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Dramatic effects are things which happen on stage and which grab our/the audience's attention. So, things you might be looking at could include: lighting/music/staging/costumes etc.

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Introduction

Dramatic effects are things which happen on stage and which grab our/the audience's attention. So, things you might be looking at could include: lighting/music/staging/costumes etc. if you've seen this play on the stage..ie. the things which stuck in your mind when you watched it. You can, however, also answer this from the point of view of the text infront of you only - maybe, after all, you've only read it in class and haven't got to see it. If this is the case, then you might look at: * the characters and their relationships with each other eg. Sheila with the Inspector; Sheila with Gerald; Eric with his father....lots of possibilities here - just choose the one(s) which have had the most dramatic effect upon you - again, it will tend to be the one you remember best. * mystery/unanswered questions - a big part of this play focuses on the background of the Inspector - where does he come from? who is he? what does he want? where does he go at the end? ...read more.

Middle

Family divided: Sheila and eric have learnt their lesson. The others haven't. Phone call reveals that a girl has died and an inspecotr is on his way. I hope this helps. Mr. Birling's reactions to the Inspector is to see him as a threat to his afmily and their way of life and he becomes defensive and tries to limit any damage that might be done to them by their links with the death of Eva Smith. He emerges from the Inspector's visit hardly changed, but the final telephone call leaves him threatened again and we wonder if in the end even he will be changed and begin to question his attitudes. Mrs. Birling, like her husband, is defensive of her family. She can not cope with the idea that she may have played any part in the death of Eva and she sticks to her claim that she was only doing her duty. When the Inspector leaves she turns on the others and accuses them of being weak in front of the Inspector. ...read more.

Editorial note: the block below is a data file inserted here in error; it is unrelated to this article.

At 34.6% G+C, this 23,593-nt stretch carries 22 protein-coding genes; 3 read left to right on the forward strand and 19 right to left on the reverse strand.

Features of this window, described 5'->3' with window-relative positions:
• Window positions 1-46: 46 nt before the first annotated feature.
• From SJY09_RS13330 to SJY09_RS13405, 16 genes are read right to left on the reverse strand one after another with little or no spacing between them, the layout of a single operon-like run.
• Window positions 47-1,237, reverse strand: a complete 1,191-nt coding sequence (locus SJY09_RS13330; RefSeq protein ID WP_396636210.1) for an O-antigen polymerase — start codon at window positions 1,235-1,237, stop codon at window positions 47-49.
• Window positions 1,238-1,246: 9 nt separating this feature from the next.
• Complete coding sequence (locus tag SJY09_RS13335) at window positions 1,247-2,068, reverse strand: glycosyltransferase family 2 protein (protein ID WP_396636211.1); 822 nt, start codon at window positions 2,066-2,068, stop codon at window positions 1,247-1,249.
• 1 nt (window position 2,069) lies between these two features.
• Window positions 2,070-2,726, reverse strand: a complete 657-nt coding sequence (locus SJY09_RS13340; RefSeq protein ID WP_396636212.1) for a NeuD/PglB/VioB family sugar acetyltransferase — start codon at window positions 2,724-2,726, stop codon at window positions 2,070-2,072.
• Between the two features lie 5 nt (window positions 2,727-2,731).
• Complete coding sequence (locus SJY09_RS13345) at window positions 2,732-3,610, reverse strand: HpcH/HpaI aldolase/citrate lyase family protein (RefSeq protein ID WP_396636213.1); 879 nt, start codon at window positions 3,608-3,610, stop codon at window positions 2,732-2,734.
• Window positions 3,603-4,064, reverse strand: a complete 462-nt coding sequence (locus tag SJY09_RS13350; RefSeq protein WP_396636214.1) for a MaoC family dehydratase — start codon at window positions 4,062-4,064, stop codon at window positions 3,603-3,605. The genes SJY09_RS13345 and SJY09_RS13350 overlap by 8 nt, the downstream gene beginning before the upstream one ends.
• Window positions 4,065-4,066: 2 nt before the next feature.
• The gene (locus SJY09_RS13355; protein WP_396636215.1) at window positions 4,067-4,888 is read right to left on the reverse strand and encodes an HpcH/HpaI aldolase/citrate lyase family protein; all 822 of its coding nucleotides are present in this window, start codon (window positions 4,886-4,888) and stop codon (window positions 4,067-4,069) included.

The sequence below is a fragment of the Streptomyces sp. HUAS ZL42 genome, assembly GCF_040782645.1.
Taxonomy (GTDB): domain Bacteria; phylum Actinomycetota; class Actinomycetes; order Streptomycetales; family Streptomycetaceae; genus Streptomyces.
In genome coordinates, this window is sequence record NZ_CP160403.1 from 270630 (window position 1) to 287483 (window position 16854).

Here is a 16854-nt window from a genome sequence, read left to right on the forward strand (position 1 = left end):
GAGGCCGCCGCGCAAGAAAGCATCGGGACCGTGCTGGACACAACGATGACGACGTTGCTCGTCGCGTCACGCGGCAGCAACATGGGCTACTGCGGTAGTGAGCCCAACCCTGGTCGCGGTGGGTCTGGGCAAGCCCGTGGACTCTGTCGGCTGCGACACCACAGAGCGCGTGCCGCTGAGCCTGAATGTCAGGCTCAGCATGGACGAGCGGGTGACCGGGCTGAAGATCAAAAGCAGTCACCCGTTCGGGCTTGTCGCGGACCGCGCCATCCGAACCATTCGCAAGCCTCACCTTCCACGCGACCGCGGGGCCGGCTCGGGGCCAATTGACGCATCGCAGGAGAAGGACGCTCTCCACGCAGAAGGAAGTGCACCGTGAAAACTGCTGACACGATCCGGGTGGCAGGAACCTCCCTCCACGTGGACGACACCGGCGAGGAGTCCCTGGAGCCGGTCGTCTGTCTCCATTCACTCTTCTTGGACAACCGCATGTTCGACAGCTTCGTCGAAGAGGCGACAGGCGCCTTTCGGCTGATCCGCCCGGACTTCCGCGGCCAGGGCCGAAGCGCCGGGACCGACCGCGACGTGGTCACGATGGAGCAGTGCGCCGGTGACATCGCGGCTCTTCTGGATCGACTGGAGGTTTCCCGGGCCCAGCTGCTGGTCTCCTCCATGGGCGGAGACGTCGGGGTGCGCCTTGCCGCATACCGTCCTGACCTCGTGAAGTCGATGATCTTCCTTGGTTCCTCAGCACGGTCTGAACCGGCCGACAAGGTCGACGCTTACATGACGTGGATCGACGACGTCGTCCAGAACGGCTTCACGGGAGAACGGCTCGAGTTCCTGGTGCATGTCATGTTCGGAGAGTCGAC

Conclusion

I would be really careful at this point not to allow my answer to get too "listy" and repetitive and I would make sure I brought in lots of quotations to illustrate the points I was making. I would round off by reiterating my beginning - we are all to blame for the death of Eva Smith, when we act in the same way as the Birling family. Eva Smith could have been lots of different people and not just one; it doesn't matter whether she was or not. We should never treat people badly. Priestley set his play in the North of England because this was the focus and centre of the industrial expansion of the period. This was the 'dark satanic mills' land of industrial progress. He set it just before the war so that his audience would have known that in fact a war was coming when Mr Birling who is so full of his own importance is so sure there won't be one. It was also a time when the trade unions and the working class were just getting started and beginning to try to improve the lot of working people. ...read more.

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